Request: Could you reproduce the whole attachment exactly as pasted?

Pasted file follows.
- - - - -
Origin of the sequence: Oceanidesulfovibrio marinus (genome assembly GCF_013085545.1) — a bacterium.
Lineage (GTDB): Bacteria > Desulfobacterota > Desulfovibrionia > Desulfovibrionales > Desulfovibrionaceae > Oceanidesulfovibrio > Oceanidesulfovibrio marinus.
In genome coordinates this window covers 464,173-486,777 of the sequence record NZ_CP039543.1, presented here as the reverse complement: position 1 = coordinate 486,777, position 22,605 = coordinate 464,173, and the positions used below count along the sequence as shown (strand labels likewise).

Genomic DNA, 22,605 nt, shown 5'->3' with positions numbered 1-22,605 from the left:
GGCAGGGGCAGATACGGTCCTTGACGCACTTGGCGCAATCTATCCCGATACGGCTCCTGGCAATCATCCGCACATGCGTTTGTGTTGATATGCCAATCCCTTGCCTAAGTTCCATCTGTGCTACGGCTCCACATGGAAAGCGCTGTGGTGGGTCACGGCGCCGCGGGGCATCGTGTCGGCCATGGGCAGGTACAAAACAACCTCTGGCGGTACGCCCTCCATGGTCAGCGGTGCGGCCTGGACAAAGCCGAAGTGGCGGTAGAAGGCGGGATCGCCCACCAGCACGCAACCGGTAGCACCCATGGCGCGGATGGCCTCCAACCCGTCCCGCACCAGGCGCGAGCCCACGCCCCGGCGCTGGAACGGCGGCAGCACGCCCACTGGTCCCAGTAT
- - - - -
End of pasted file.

Origin of the sequence: Oceanidesulfovibrio marinus (genome assembly GCF_013085545.1) — a bacterium.
Lineage (GTDB): Bacteria > Desulfobacterota > Desulfovibrionia > Desulfovibrionales > Desulfovibrionaceae > Oceanidesulfovibrio > Oceanidesulfovibrio marinus.
In genome coordinates this window covers 464,173-486,777 of the sequence record NZ_CP039543.1, presented here as the reverse complement: position 1 = coordinate 486,777, position 22,605 = coordinate 464,173, and the positions used below count along the sequence as shown (strand labels likewise).

Genomic DNA, 22,605 nt, shown 5'->3' with positions numbered 1-22,605 from the left:
GGCAGGGGCAGATACGGTCCTTGACGCACTTGGCGCAATCTATCCCGATACGGCTCCTGGCAATCATCCGCACATGCGTTTGTGTTGATATGCCAATCCCTTGCCTAAGTTCCATCTGTGCTACGGCTCCACATGGAAAGCGCTGTGGTGGGTCACGGCGCCGCGGGGCATCGTGTCGGCCATGGGCAGGTACAAAACAACCTCTGGCGGTACGCCCTCCATGGTCAGCGGTGCGGCCTGGACAAAGCCGAAGTGGCGGTAGAAGGCGGGATCGCCCACCAGCACGCAACCGGTAGCACCCATGGCGCGGATGGCCTCCAACCCGTCCCGCACCAGGCGCGAGCCCACGCCCCGGCGCTGGAACGGCGGCAGCACGCCCACTGGTCCCAGTAT